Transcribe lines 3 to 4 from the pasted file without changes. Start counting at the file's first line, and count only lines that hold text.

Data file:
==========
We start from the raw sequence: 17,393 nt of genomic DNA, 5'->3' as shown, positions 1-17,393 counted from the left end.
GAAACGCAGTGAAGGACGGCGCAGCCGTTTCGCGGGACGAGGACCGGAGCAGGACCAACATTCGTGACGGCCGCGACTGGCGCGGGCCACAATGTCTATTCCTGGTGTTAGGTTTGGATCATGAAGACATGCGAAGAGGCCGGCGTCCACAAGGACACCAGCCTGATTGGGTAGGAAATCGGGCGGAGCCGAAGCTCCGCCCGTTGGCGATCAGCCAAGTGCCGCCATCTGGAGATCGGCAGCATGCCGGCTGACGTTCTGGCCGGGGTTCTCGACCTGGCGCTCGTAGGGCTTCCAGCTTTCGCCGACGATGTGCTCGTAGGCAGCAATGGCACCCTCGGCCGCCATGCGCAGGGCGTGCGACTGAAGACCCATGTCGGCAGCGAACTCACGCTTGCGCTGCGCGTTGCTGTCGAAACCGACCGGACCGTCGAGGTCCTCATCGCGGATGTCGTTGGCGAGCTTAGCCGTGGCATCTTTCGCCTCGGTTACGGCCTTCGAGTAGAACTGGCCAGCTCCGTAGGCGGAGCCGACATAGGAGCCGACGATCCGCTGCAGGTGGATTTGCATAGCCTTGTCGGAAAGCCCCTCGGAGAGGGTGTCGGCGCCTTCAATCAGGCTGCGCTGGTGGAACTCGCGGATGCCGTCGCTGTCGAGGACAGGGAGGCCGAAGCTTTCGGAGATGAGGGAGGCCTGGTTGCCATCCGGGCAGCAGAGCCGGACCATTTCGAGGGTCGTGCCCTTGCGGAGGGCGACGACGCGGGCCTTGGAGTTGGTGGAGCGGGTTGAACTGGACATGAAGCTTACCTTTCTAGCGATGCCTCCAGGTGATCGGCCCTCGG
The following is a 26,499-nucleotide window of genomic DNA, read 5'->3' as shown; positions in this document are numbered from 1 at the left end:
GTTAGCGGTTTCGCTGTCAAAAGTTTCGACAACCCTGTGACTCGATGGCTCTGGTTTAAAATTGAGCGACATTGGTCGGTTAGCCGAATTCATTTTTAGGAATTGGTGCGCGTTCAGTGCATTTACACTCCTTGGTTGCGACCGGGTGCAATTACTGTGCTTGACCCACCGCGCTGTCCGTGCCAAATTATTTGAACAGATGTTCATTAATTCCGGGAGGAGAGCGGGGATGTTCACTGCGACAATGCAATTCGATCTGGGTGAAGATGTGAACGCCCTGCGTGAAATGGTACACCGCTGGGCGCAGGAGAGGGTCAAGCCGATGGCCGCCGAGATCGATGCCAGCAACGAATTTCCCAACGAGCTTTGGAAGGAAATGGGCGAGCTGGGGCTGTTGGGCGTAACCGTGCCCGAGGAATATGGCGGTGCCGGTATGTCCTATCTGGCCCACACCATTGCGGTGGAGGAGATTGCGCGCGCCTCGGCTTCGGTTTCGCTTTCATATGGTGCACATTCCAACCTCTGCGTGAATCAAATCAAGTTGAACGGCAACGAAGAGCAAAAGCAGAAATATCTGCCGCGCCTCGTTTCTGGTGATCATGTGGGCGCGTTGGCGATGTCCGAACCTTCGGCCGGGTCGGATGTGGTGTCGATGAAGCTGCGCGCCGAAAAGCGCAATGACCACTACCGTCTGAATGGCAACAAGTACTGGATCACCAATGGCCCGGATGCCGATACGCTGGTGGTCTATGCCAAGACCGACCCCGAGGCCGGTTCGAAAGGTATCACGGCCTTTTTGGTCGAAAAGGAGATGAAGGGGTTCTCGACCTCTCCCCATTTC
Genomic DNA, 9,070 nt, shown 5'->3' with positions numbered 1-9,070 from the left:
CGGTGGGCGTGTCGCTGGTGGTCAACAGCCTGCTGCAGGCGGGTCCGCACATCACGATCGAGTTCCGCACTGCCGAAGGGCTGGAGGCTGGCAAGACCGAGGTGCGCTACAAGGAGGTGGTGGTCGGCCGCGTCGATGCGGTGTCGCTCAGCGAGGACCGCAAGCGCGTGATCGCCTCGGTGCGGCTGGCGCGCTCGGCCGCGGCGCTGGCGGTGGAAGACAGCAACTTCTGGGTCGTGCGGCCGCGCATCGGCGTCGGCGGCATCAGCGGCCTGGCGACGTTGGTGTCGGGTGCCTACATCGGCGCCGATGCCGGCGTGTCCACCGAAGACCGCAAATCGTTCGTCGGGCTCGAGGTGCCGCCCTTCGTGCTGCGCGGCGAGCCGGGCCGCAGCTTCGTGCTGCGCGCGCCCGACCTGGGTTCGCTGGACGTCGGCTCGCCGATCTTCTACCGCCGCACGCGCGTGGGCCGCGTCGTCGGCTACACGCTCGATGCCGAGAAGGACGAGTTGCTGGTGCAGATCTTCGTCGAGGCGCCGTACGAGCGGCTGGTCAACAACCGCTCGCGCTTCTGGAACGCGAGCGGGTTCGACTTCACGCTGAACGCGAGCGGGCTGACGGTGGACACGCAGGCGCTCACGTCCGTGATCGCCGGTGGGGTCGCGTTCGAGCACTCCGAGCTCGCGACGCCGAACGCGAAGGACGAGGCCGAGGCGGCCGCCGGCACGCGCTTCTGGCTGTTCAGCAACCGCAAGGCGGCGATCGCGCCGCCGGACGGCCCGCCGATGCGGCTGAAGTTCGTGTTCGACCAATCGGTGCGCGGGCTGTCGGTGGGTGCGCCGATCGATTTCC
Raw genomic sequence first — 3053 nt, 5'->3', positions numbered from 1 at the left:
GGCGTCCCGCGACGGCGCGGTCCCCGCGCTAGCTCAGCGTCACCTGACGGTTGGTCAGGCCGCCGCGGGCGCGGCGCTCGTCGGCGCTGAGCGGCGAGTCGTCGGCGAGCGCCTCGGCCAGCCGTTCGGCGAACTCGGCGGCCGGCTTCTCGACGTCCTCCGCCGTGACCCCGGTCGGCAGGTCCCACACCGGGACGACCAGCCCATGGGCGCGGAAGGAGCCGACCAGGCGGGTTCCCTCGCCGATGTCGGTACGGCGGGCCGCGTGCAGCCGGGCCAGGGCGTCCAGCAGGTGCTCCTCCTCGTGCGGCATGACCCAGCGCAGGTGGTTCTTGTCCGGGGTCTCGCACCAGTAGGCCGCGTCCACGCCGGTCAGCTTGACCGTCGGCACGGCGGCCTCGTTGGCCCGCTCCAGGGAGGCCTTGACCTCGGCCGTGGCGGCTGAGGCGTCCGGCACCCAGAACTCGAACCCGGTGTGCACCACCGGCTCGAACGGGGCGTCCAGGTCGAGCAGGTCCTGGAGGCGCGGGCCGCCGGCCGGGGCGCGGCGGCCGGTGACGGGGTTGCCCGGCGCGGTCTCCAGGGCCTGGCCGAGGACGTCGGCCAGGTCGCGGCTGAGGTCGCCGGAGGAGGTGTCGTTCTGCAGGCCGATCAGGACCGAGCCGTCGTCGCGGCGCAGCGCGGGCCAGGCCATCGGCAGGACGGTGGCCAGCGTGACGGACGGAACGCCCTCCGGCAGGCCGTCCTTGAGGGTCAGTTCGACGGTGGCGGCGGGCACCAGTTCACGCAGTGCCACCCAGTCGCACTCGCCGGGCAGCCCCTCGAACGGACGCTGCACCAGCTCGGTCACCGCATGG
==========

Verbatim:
The following is a 26,499-nucleotide window of genomic DNA, read 5'->3' as shown; positions in this document are numbered from 1 at the left end:
GTTAGCGGTTTCGCTGTCAAAAGTTTCGACAACCCTGTGACTCGATGGCTCTGGTTTAAAATTGAGCGACATTGGTCGGTTAGCCGAATTCATTTTTAGGAATTGGTGCGCGTTCAGTGCATTTACACTCCTTGGTTGCGACCGGGTGCAATTACTGTGCTTGACCCACCGCGCTGTCCGTGCCAAATTATTTGAACAGATGTTCATTAATTCCGGGAGGAGAGCGGGGATGTTCACTGCGACAATGCAATTCGATCTGGGTGAAGATGTGAACGCCCTGCGTGAAATGGTACACCGCTGGGCGCAGGAGAGGGTCAAGCCGATGGCCGCCGAGATCGATGCCAGCAACGAATTTCCCAACGAGCTTTGGAAGGAAATGGGCGAGCTGGGGCTGTTGGGCGTAACCGTGCCCGAGGAATATGGCGGTGCCGGTATGTCCTATCTGGCCCACACCATTGCGGTGGAGGAGATTGCGCGCGCCTCGGCTTCGGTTTCGCTTTCATATGGTGCACATTCCAACCTCTGCGTGAATCAAATCAAGTTGAACGGCAACGAAGAGCAAAAGCAGAAATATCTGCCGCGCCTCGTTTCTGGTGATCATGTGGGCGCGTTGGCGATGTCCGAACCTTCGGCCGGGTCGGATGTGGTGTCGATGAAGCTGCGCGCCGAAAAGCGCAATGACCACTACCGTCTGAATGGCAACAAGTACTGGATCACCAATGGCCCGGATGCCGATACGCTGGTGGTCTATGCCAAGACCGACCCCGAGGCCGGTTCGAAAGGTATCACGGCCTTTTTGGTCGAAAAGGAGATGAAGGGGTTCTCGACCTCTCCCCATTTC